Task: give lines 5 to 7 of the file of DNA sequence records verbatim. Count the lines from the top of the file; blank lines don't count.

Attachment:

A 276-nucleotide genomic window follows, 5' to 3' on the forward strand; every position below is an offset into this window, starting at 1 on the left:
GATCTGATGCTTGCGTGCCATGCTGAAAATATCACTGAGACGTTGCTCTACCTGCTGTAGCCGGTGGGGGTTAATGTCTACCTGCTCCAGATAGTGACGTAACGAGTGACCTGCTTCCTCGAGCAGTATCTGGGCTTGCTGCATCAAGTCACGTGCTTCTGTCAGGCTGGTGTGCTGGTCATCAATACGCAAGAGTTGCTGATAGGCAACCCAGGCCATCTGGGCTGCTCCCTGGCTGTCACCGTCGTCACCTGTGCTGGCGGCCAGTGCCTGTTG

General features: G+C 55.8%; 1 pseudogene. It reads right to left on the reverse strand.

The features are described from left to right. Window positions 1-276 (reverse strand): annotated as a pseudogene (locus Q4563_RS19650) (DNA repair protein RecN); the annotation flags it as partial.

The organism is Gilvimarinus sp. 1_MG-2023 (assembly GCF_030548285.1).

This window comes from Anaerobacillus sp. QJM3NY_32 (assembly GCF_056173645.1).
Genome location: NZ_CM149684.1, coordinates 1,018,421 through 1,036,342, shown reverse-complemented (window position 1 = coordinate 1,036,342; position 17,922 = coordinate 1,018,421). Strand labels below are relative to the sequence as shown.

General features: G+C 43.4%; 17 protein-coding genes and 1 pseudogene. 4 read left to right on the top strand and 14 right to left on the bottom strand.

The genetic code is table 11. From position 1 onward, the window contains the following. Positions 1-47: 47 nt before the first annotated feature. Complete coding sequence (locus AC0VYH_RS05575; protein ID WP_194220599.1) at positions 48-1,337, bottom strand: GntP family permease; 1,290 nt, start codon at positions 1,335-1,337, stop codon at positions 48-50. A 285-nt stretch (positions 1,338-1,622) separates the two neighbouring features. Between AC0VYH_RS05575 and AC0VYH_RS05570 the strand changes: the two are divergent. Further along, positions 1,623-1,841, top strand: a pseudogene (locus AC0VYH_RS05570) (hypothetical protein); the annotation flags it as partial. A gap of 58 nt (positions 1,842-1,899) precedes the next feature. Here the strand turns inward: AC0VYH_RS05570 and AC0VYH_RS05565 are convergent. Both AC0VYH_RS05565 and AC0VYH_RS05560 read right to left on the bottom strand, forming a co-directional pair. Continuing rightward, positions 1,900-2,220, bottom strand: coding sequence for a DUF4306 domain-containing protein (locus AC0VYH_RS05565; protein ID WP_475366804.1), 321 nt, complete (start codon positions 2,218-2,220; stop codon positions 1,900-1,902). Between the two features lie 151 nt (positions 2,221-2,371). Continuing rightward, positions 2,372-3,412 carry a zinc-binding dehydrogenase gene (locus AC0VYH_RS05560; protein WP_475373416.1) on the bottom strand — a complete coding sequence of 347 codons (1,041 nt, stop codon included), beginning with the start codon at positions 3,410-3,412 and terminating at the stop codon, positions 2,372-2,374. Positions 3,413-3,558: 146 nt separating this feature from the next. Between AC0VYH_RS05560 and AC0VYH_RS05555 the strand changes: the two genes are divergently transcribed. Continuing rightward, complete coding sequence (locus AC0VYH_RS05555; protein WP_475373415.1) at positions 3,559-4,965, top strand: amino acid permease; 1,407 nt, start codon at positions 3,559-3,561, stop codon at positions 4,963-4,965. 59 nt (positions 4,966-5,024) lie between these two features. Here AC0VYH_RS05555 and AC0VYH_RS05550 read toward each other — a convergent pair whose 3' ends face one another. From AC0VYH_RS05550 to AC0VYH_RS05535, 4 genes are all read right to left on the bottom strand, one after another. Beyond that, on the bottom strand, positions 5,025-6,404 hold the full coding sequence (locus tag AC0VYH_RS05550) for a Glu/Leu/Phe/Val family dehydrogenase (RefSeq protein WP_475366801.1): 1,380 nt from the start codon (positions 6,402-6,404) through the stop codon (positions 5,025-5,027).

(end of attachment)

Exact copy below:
The organism is Gilvimarinus sp. 1_MG-2023 (assembly GCF_030548285.1).

This window comes from Anaerobacillus sp. QJM3NY_32 (assembly GCF_056173645.1).
Genome location: NZ_CM149684.1, coordinates 1,018,421 through 1,036,342, shown reverse-complemented (window position 1 = coordinate 1,036,342; position 17,922 = coordinate 1,018,421). Strand labels below are relative to the sequence as shown.